Both Samuel and Elizabeth Powel came from very wealthy, political Philadelphia families. Elizabeth’s grandfather, father, and brother all served as mayors of Philadelphia, and Samuel would go on the become both Philadelphia’s last colonial mayor and its first mayor under the new republic.
Their house, which still stands on 3rd Street, was originally built in 1766. Samuel purchased and renovated it just prior to his marriage, and Samuel and Elizabeth moved in in 1769. They stayed in the city during British occupation, walking the fine line between pro-American and pro-British sympathies. British officer Frederick Howard was stationed with them in the house during the time British officers occupied the homes of many prominent Philadelphians. After the war, when Philadelphia became capital of the new nation, their home was the premier social spot. They hosted elaborate parties for everyone from Benjamin Rush to Benjamin Franklin to the Marquess de Lafayette to John Adams, who wrote to Abigail of his enjoyment of one of Elizabeth’s “most sinful feast(s)” consisting of “everything which could delight the eye or allure the taste, curds & creams, jellies, sweetmeats of various sorts, twenty sorts of trifles, tarts… .”
The Powels were friendly with George and Martha Washington, not only visiting them at Mt. Vernon, but hosting their 20th wedding anniversary party in their ballroom.
Although the ballroom in the home is a reproduction (the original is in the Philadelphia Museum of Art), most of the other interiors, including flooring, mahogany bannister, and front door are original. Yes, as you go upstairs, you can use the same banister used by the founding fathers!
The house also contains many items belonging to Samuel and Elizabeth, including dishes gifted to them by the Washingtons’ and Marquess de Lafayette:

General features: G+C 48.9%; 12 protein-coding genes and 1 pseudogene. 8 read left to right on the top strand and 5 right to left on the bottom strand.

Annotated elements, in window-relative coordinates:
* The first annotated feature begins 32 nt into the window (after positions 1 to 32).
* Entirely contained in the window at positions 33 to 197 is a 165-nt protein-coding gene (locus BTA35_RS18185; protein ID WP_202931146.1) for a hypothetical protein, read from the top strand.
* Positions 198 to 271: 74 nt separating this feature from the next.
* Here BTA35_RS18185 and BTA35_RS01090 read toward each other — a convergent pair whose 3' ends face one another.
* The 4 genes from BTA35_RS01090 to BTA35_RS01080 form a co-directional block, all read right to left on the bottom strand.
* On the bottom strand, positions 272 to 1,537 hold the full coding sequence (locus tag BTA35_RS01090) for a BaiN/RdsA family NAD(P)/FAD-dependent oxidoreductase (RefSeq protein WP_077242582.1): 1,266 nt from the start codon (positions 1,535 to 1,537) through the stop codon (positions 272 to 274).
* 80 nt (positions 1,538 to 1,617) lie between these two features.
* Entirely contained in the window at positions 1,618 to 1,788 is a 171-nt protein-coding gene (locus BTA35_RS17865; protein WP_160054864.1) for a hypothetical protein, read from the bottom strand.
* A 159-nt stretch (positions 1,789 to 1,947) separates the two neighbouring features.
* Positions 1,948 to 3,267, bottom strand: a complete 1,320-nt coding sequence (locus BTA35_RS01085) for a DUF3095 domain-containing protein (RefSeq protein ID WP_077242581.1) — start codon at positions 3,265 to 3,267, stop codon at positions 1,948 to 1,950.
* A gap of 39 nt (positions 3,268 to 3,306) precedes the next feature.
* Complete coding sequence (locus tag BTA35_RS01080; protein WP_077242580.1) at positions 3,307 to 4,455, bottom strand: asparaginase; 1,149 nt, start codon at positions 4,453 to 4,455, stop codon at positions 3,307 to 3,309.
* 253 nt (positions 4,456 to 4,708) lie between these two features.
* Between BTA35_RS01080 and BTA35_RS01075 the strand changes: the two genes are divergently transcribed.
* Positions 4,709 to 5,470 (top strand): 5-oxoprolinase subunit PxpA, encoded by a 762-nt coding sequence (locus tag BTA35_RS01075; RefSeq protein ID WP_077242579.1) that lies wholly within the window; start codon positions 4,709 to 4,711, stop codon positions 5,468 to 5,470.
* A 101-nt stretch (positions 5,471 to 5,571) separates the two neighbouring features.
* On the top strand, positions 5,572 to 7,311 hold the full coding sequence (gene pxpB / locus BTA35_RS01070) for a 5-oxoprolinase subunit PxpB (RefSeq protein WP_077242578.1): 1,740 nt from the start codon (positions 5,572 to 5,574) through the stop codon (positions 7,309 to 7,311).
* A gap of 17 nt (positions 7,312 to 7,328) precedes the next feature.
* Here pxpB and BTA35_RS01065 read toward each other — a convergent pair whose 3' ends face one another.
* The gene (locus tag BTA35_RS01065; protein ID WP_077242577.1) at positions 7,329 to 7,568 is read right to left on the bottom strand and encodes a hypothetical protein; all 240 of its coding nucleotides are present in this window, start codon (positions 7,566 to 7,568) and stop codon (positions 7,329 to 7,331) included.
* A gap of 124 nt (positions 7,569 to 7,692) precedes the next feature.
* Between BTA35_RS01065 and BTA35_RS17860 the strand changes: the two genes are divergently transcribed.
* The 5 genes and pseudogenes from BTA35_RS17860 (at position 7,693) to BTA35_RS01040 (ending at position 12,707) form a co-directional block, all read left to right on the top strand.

A Rittenhouse clock:
A knife holder and tea caddy (that is an impressively large amount of tea!):
Artwork collected by Samuel on his pre-marriage European Grand tour:
A lock of Elizabeth’s hair:
And these amazing silhouettes of Washington and Franklin, cut by Samuel himself:
Despite a lack of formal education, Elizabeth was known for her intelligence and political savvy. Well read in politics, education, and medicine, Benjamin Rush dedicated his book “Thoughts Upon Female Education” to her. It was Elizabeth who asked Benjamin Franklin what kind of government the Constitutional Convention had come up with and was told “A republic, if you can keep it.” She is also credited with convincing George Washington that the fate of the new nation depended on his running for a second presidential term.
After Samuel’s death during the yellow fever outbreak of 1783 (Epidemic! The 1793 Yellow Fever Outbreak in Philadelphia), Elizabeth was his sole heir and inheritor of his fortune. Her adopted nephew inherited the estate upon her death, which was later purchased by a Victorian horsehair manufacturer. It was during his ownership that pieces of the architecture were sold to the Philadelphia Museum of Art and Metropolitan Museum of Art. The home was purchased in 1931 by the Philadelphia Society for the Preservation of Landmarks, who run it today as a house museum – offering hourly tours March-December.
There are rumors that the house is haunted by the ghost of Elizabeth’s second cousin, Peggy Shippen, a frequent guest and wife of Benedict Arnold, who was run out of Philadelphia after her husband’s treason charge.